1 WHO WAS JONATHAN SON OF GERSHOM IN JUDGES 18:30? JOSIAH DERBY According to Judges 18, the tribe of Dan, or perhaps only a part of it, decided to leave its place of settlement in the foothills of the Judean mountains and relocate elsewhere in the land of Canaan. For this purpose, the Danites traveled to the north of the country, beyond the settlements of other Israelite tribes, found an isolated but prosperous and defenseless city called Laish, burned it down, killed its inhabitants, and built a new city on its ruins which they named Dan. On the way to the north, they stopped in Ephraimite territory at the home of a man named Micah. He had a private temple to the God of Israel, with a graven image and other required cultic artifacts, and an unnamed young Levite served as the priest [kohen]. The Danites proceeded to steal Micah's idol and the other cultic artifacts and also persuaded the Levite to join them, so that they could establish their own House of God wherever they would settle. Judges 18:30 then informs us that they set up the idol [i.e., they built a temple] and Jonathan the son of Gershom the son of Manasseh [Hebrew: Menashe], he and his sons were priests to the tribe of Dan until the exile of the land. From this verse, we cannot logically deduce that this Jonathan is the same as the Levite the Danites had taken away from Micah. To the rabbis of the Talmud, the later classical Jewish exegetes as well as modern scholars, the appearance of the name in the same chapter with the story of the Levite is sufficient proof that they are one and the same person. 1 The thrust of the present essay is to cast doubt upon this equation, and to suggest a different answer to the question of who this Jonathan may have been. No one reading Judges 18:30 can fail to be puzzled by the graphological anomaly in the word Menashe: the letter "nun" is superlineal; that is, it does not rest on the line with the other letters but seems to be suspended half-way above them. 2 Josiah Derby has B.S. and M.A. degrees in mathematics from Harvard University, and was ordained at the Jewish Theological Seminary. He was the rabbi at Rego Park Jewish Center, NY, for 42 years, and is now rabbi emeritus.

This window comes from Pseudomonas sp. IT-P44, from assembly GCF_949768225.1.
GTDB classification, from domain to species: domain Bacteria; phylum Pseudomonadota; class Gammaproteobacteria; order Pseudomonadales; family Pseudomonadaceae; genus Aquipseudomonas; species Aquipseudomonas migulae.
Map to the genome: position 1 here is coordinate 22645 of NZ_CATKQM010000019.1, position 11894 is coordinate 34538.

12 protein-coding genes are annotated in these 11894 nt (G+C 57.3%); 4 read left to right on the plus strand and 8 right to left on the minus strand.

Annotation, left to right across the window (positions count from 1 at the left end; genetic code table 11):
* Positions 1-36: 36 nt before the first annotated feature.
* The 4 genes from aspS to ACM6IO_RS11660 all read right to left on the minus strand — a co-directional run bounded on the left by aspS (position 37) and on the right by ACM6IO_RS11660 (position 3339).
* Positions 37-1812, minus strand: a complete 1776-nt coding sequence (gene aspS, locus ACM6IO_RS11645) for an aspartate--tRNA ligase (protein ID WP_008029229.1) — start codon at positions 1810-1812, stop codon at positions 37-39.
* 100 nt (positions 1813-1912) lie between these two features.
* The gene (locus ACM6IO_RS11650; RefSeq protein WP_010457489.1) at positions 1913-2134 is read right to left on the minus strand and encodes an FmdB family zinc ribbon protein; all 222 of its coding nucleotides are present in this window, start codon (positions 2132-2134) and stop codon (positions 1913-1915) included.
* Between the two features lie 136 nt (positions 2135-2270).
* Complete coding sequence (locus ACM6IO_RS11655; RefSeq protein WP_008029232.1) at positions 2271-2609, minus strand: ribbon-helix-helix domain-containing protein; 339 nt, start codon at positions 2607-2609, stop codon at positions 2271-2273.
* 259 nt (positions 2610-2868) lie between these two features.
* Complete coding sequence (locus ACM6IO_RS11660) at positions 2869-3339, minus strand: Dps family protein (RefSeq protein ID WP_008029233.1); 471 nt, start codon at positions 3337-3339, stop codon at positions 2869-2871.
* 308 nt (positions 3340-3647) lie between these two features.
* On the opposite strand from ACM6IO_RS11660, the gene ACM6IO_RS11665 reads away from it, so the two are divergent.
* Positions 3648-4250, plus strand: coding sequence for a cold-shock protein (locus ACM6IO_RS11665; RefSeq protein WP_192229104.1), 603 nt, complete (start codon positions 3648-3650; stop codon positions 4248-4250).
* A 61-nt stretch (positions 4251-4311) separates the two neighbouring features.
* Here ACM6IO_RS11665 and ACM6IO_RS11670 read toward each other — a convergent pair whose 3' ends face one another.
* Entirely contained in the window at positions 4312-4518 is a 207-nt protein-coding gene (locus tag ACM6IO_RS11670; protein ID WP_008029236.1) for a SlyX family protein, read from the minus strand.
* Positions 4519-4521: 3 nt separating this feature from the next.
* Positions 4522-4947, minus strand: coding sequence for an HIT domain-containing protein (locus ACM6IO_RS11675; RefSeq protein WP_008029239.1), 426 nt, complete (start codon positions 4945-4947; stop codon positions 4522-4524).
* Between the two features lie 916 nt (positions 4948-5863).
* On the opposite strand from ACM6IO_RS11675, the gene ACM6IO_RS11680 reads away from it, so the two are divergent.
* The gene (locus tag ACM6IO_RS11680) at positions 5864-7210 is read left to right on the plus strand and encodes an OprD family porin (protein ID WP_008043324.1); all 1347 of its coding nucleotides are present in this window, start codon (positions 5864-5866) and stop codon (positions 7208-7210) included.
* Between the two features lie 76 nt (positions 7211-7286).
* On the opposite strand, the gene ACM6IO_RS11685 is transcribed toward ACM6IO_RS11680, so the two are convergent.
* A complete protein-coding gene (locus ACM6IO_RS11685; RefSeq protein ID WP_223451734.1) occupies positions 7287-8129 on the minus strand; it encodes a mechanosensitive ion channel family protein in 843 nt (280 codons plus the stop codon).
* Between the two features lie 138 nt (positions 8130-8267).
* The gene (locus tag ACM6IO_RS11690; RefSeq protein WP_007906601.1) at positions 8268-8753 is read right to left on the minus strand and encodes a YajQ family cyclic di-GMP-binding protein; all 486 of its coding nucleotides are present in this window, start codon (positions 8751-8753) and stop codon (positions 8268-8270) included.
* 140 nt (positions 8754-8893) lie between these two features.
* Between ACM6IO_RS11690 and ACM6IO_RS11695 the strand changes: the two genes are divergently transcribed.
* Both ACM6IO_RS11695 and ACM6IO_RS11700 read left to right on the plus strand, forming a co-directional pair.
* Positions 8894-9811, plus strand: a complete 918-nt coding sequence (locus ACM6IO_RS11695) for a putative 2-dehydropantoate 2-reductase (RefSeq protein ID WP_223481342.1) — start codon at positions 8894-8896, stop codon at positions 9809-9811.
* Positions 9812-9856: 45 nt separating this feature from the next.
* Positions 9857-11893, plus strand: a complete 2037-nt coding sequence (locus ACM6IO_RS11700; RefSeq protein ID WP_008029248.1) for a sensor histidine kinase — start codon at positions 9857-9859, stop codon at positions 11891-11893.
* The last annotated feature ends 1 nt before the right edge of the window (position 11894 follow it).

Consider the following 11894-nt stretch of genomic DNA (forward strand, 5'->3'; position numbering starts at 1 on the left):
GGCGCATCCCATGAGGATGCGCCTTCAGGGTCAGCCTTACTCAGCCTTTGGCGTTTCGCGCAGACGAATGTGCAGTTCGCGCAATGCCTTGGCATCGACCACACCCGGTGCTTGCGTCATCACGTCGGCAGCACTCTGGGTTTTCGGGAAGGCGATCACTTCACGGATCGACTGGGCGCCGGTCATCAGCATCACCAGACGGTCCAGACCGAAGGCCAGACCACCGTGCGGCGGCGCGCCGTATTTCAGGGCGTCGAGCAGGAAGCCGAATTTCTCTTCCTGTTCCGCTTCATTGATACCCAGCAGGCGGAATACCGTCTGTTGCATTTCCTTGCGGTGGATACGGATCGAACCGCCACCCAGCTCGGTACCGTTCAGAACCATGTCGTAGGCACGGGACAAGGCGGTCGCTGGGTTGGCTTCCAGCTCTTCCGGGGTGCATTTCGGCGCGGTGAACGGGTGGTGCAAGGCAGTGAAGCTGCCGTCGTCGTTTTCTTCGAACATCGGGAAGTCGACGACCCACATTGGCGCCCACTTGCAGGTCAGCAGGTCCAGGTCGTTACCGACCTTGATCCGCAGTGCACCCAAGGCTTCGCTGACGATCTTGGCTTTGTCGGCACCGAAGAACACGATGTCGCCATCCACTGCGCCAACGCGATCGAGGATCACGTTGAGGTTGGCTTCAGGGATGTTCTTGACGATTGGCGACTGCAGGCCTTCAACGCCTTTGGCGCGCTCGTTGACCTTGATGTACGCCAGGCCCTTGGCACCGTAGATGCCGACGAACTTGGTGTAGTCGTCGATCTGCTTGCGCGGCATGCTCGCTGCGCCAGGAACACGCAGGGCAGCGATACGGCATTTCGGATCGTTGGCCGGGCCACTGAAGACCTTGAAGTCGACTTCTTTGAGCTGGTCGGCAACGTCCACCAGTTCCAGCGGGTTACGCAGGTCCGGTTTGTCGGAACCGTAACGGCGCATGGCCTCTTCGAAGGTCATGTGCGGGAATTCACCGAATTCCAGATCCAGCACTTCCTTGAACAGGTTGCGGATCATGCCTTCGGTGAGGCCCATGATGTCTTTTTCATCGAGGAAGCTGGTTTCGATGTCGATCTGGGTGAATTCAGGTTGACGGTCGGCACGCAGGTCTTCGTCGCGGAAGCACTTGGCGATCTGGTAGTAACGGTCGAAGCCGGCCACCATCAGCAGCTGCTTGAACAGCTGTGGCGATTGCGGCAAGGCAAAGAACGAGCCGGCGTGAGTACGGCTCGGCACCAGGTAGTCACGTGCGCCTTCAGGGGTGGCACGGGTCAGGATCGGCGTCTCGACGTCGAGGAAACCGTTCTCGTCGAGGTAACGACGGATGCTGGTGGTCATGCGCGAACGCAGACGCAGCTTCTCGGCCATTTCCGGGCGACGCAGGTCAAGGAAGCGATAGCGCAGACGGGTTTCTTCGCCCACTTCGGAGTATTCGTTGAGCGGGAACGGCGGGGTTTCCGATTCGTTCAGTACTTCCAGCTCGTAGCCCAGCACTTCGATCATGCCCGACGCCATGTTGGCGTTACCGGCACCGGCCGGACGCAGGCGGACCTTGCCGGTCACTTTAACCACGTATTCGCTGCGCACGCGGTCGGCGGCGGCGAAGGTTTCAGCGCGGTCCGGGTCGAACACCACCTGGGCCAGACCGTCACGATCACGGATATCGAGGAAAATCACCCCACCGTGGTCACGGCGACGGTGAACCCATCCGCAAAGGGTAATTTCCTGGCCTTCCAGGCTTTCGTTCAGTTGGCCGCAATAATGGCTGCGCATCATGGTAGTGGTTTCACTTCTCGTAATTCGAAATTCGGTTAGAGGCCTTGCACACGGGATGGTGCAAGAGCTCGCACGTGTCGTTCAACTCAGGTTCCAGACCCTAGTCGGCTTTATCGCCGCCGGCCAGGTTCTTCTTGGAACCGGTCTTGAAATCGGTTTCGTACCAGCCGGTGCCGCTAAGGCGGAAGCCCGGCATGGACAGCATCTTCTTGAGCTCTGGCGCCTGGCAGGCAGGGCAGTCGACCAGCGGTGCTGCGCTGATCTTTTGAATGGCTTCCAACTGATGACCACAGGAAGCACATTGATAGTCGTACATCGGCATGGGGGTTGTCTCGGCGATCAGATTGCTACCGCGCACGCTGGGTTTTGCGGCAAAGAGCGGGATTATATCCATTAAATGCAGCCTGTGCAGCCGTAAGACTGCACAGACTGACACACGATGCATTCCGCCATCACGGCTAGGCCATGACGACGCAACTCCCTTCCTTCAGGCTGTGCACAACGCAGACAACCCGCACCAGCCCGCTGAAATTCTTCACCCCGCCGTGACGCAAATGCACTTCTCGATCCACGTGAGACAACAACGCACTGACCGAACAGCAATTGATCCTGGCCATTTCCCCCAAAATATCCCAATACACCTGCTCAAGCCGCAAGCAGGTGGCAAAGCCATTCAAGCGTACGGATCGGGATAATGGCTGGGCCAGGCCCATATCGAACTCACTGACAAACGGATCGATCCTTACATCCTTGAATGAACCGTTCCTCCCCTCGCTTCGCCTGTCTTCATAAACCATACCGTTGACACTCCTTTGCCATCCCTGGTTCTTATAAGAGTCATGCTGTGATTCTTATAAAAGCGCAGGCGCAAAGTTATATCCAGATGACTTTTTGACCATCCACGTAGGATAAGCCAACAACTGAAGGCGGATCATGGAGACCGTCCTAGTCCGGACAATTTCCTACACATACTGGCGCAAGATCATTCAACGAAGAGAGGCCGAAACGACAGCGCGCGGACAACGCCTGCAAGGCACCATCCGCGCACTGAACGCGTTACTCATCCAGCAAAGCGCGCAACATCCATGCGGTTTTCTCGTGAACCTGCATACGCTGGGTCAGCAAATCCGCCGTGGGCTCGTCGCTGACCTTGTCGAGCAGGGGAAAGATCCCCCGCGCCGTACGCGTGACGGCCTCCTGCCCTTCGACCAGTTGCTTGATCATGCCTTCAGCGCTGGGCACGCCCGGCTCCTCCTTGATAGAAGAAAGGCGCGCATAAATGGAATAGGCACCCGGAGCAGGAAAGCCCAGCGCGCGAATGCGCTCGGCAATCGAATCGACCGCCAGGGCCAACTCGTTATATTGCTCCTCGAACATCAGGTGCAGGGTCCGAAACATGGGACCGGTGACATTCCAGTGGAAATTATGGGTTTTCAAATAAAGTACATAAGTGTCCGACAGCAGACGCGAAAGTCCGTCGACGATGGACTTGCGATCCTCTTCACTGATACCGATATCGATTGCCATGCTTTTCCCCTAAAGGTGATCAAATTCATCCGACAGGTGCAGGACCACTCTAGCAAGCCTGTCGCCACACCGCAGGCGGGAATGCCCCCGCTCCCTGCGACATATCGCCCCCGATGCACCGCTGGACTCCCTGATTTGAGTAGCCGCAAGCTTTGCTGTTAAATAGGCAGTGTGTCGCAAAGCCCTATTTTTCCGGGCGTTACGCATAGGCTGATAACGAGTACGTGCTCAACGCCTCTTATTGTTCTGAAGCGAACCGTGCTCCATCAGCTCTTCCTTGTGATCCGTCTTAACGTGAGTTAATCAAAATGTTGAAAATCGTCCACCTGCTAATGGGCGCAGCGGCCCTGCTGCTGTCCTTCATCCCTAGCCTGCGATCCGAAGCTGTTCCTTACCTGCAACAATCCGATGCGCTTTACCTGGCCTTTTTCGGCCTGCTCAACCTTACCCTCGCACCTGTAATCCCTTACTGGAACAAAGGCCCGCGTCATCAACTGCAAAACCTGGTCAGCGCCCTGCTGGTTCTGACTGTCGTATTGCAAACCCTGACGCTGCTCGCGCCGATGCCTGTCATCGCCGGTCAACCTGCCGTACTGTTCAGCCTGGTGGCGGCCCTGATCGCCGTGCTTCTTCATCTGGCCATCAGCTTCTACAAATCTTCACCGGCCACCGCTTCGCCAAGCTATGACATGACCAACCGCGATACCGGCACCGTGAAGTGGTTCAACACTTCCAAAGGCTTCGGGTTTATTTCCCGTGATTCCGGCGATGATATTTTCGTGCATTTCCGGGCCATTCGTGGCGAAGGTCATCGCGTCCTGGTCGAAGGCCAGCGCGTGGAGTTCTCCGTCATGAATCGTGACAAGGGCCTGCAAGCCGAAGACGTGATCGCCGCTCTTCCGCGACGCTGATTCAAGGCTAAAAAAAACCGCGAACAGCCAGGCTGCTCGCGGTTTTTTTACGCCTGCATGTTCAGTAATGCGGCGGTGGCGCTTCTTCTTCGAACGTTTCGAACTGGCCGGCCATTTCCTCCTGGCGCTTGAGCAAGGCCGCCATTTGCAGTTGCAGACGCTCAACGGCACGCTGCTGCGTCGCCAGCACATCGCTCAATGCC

2 JOSIAH DERBY The rabbis of the Talmud, knowing that Moses had a son named Gershom, easily assumed that the original text was indeed Moshe [Moses] rather than Menasheh, so that this Jonathan was his grandson, It was supposed that at a later time a scribe decided to change the name to Menashe by inserting the letter "nun." His reason for doing so was to spare our greatest prophet the embarrassment and humiliation of a grandson who was an idolater, since it was assumed that Jonathan was the name of the idolatrous Levite whom the Danites had taken with them. 3 The rabbis were most likely unaware of the chronological problem with their conclusion. If Jonathan the grandson of Moses were alive at the time of the Danites' migration, he would have been a very old man, while the Levite was young. The commentators do not agree on the timeframe of this episode; some argue for a setting early in the period of the Judges and others see it as having occurred later in that era. The latter view seems more likely, for the Philistines appeared on the southern coast of Canaan about 1187 BCE, and slowly pushed their way inland, exerting strong pressure on the Israelites which resulted in the series of wars between them and Israel. Their expansion and the creation of their pentapolis must have taken at least a century. The move by the Danites (as well as the actions of Samson) must be seen as a response to the beginning of this conflict. Hence, we could date the Danite move at about Now, Gershom was the older of the two sons of Moses who were born in Midian (Ex. 2:22), before Moses began the struggle with Pharaoh for the liberation of the Israelites from their bondage. Jonathan would have been born in the wilderness. Consequently, at the time when the Levite was a young man, Jonathan would have been over 150 years old. Even if the rabbis were aware of this anachronism it did not concern them, for in their view history was not an end in itself but rather the handmaiden of theology. To extend this anachronism further, the commentators assumed that the scribe who deliberately changed "Moshe" to "Menashe," had in mind the apostate King Manasseh of Judah, who reigned in the first half of the Seventh Century. He was the most idolatrous of all the kings of Judah and Israel, so a grandson of his might also be an idolater. (The only grandson of King Manasseh who is known to us is King Josiah, one of the most pious of all the kings after David.) This was 400 years after the time of the Levite. JEWISH BIBLE QUARTERLY